A Roundup of Some Queries

Periodically we try to show you some of the more unusual things we receive, unsolicited, by our agency. These are by no means all of them (not exhaustive…just exhausting). Just a few to help those who read this blog avoid the same mistakes.

Disclaimer: We do not suggest that any of these writers are insincere. In fact it is evident they believe in what they are presenting. But at the same time it is instructive to get a peek at what an agent receives.

A letter addressed to The Steve White Agency. “Dear Mr. White”
??? Who?

An envelope with a handwritten note on one piece of paper with the words, “Is Donald Trump a Troll? The answer is in my book, a brief excerpt is enclosed.”
Nothing was enclosed.

An envelope with one thing in it. A business card that reads “Go to Amazon or Barnes & Noble and type in (last name). My book (title of book) will come up. Download for $0.99 or read a chapter for free.” Nothing else in the envelope.
I’m guessing that the author wants me to read the free chapter?

An email proposal with a cover note that reads, “I am sure you get a lot of proposals, but this one is worth your time to read.”
But the author claims they looked at what we agents want and then sent us something we specifically say we do not represent. Then says they followed our guidelines for submission but didn’t follow one of them. And then claims the Holy Spirit told them to write it and gave them the words. They must not have read what I wrote a while back “God Gave Me This Blog Post.”

A “Complete Tattooing Handbook”
No indication if there is a chapter in the handbook for the Christian person who wants a tattoo… In other words, the author didn’t even try to match their pitch to the agencies they contacted.

A query email where the writer did not want to share the book’s premise. But instead provided a web address to a blog where we were supposed to examine the content and decide if we were interested.
No thank you. I don’t know if yours is a “safe” site to visit.

A query letter with a first paragraph that says in part: “Please, give me a chance, I promise my book will not disappoint you, but this is all I have in life, my family is struggling, I am their only hope, I can’t let them down, I have failed them before, but promised them now, to never again.”
Oh my. This appeal is over-the-top emotional. Unfortunately the book wasn’t very well written.

A pitch for a novel that “gives a deep look into the mind of a serial philanderer, showing the human side of the man willing to help women cheat on their spouse.”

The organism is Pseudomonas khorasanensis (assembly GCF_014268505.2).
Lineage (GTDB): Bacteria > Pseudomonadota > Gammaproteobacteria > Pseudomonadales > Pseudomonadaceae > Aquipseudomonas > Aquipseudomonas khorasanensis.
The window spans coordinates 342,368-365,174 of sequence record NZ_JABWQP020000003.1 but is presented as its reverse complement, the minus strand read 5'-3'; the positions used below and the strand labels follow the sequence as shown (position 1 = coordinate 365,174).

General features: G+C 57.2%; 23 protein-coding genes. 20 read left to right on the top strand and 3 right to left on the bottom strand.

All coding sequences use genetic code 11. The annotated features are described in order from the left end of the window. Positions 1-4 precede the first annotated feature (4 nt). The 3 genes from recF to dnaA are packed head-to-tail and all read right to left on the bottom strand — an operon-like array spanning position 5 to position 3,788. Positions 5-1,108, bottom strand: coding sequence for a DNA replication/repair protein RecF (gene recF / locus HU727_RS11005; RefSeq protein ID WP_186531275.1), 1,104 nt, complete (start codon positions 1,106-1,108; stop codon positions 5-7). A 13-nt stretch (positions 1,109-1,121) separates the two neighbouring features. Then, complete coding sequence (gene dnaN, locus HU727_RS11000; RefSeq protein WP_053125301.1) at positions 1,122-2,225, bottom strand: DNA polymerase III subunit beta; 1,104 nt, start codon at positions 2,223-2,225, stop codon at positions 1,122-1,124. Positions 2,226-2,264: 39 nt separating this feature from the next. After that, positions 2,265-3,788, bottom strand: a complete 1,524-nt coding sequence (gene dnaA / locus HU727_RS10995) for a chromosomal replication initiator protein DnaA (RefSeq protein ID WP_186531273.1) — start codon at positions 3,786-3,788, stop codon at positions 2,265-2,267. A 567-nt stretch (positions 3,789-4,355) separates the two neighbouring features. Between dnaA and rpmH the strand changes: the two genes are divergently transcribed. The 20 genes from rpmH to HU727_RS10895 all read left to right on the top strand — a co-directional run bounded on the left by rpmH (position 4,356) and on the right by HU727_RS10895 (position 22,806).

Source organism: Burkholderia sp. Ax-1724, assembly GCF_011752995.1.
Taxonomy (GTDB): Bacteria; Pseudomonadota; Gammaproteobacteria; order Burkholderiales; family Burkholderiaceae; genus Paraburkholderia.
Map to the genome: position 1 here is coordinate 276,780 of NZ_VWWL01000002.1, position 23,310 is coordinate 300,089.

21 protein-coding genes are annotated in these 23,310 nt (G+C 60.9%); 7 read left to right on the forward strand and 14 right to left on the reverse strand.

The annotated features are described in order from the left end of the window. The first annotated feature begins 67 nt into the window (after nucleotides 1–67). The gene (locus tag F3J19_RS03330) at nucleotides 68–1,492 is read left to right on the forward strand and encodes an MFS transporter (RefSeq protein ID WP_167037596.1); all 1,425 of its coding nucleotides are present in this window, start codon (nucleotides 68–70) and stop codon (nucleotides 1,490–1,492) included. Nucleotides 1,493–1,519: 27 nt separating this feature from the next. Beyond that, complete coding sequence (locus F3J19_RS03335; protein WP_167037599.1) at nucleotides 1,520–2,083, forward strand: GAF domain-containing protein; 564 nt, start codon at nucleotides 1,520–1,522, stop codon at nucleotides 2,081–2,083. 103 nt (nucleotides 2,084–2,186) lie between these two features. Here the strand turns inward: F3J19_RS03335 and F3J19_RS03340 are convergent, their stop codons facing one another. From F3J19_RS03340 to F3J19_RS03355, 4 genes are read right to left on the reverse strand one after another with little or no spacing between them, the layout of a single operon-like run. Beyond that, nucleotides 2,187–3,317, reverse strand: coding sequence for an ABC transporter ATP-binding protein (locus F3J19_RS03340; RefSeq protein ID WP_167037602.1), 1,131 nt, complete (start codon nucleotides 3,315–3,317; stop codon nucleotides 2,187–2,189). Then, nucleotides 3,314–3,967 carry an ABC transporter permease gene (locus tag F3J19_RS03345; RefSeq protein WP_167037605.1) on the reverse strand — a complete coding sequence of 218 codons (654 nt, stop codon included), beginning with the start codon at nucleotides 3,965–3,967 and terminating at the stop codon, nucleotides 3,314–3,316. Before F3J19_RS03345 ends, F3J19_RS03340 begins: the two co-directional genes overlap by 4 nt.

Not sure how deep I want to look into that mind.

A proposal for a novel. Length? 498,000 words.
That is longer than the entire Lord of the Rings trilogy, combined.

Author explains they have tried to shop the manuscript before but “interest in the manuscript was often undermined by one of the main characters who is childish, churlish, anti-well, everything, homosexual, and ephebophile.”
Unfortunately I had to look up the word. It made me shudder.

At the end of the email query a note to “publishing agents; I am sending you the first page of my latest book.  If you would like to read the rest of it, please respond to this email with your contact information.  I will send you the finished book.  Then we can schedule a meeting.”
One page is not enough. And without a proposal we know nothing about the book itself.

A proposal with a pseudonym – Justas Iam
Clever. But too clever.

A sentence in the last paragraph of a two page email submission (by the way, the email was also cc’d to Barack Obama): “If you throw this in the trash, that will probably be the end of a book that could of been.”

A full manuscript attached to a query email. The manuscript was formatted in an 18 point bold Ariel font. If printed it would have chewed up 1,450 pages.
To be fair, the author may be visually impaired and has Word set up with a default giant print font. But the mistake is not to format the proposal for the rest of the world to read. The standard is 12pt Times Roman. So glad we didn’t click “print.” Another plus is that the author did not paste the entire book into the body of the email. (This has happened twice in the past month.)

A query letter claiming that their book was “expired to help believers understand…”
Not inspired. Expired.

In an attempt to show how the author’s book is better than others already published on a theological topic, the writer exclaimed, “Christian authors respond either with dull tomes that put readers to sleep or with mind-numbing platitudes for the choir.”
Unfortunately one of the authors referred to is a client of mine.

A non-fiction book claiming that Abraham Lincoln was assassinated by Jesuits.
And Steve Jobs was poisoned by the F.B.I. But you knew that already…

There you have it.
Typos
Inappropriate content
Arrogance
Odd ideas

You get the picture? Take the time to research the agent you are going to contact. Try, and I mean really try, to ascertain who is the best fit for your work.

Typos are a thorn we all endure. Just read some of my blog posts! But when approaching an agency at least spell the company name correctly.

There is never a need to invoke the Holy Spirit or God as if it makes your proposal somehow better. We assume you have been led to write your book.

Be respectful of those already in the market. Yours may be better. But denigrating another is not the way to gain ascendancy.

If there is ever a new paraphrase of Ecclesiastes 12:12 it might warrant an additional sentence, “Of the making of queries there is no end.”

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